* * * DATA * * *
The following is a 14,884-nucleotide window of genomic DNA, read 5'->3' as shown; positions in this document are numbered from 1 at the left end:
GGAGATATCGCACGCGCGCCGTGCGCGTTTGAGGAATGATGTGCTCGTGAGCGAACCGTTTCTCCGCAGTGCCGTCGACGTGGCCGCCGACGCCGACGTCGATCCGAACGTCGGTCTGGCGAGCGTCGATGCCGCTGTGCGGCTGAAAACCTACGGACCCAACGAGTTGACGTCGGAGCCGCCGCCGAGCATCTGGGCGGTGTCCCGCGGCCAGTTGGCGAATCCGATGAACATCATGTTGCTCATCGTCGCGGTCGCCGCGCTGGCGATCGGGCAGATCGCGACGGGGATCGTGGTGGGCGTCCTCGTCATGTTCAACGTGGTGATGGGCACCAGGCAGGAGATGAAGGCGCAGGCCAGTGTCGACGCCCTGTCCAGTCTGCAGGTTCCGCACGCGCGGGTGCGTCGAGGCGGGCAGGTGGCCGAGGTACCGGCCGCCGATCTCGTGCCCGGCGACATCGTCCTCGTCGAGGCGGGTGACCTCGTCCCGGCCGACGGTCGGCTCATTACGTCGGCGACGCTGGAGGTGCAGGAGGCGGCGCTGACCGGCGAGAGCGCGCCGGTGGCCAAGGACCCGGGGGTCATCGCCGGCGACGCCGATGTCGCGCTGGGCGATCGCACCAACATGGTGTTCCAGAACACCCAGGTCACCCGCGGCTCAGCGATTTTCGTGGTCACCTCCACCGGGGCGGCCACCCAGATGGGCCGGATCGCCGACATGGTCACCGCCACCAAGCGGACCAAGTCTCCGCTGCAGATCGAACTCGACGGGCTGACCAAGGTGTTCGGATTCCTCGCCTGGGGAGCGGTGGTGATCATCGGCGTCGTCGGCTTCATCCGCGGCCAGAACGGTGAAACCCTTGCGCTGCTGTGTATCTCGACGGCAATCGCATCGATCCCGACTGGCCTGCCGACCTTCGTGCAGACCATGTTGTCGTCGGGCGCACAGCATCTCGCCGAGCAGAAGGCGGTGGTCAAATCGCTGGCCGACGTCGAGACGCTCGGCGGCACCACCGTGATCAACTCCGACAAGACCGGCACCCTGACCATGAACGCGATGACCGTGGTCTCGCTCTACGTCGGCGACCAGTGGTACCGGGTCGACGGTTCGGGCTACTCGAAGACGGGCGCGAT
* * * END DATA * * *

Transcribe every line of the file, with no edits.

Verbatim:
The following is a 14,884-nucleotide window of genomic DNA, read 5'->3' as shown; positions in this document are numbered from 1 at the left end:
GGAGATATCGCACGCGCGCCGTGCGCGTTTGAGGAATGATGTGCTCGTGAGCGAACCGTTTCTCCGCAGTGCCGTCGACGTGGCCGCCGACGCCGACGTCGATCCGAACGTCGGTCTGGCGAGCGTCGATGCCGCTGTGCGGCTGAAAACCTACGGACCCAACGAGTTGACGTCGGAGCCGCCGCCGAGCATCTGGGCGGTGTCCCGCGGCCAGTTGGCGAATCCGATGAACATCATGTTGCTCATCGTCGCGGTCGCCGCGCTGGCGATCGGGCAGATCGCGACGGGGATCGTGGTGGGCGTCCTCGTCATGTTCAACGTGGTGATGGGCACCAGGCAGGAGATGAAGGCGCAGGCCAGTGTCGACGCCCTGTCCAGTCTGCAGGTTCCGCACGCGCGGGTGCGTCGAGGCGGGCAGGTGGCCGAGGTACCGGCCGCCGATCTCGTGCCCGGCGACATCGTCCTCGTCGAGGCGGGTGACCTCGTCCCGGCCGACGGTCGGCTCATTACGTCGGCGACGCTGGAGGTGCAGGAGGCGGCGCTGACCGGCGAGAGCGCGCCGGTGGCCAAGGACCCGGGGGTCATCGCCGGCGACGCCGATGTCGCGCTGGGCGATCGCACCAACATGGTGTTCCAGAACACCCAGGTCACCCGCGGCTCAGCGATTTTCGTGGTCACCTCCACCGGGGCGGCCACCCAGATGGGCCGGATCGCCGACATGGTCACCGCCACCAAGCGGACCAAGTCTCCGCTGCAGATCGAACTCGACGGGCTGACCAAGGTGTTCGGATTCCTCGCCTGGGGAGCGGTGGTGATCATCGGCGTCGTCGGCTTCATCCGCGGCCAGAACGGTGAAACCCTTGCGCTGCTGTGTATCTCGACGGCAATCGCATCGATCCCGACTGGCCTGCCGACCTTCGTGCAGACCATGTTGTCGTCGGGCGCACAGCATCTCGCCGAGCAGAAGGCGGTGGTCAAATCGCTGGCCGACGTCGAGACGCTCGGCGGCACCACCGTGATCAACTCCGACAAGACCGGCACCCTGACCATGAACGCGATGACCGTGGTCTCGCTCTACGTCGGCGACCAGTGGTACCGGGTCGACGGTTCGGGCTACTCGAAGACGGGCGCGAT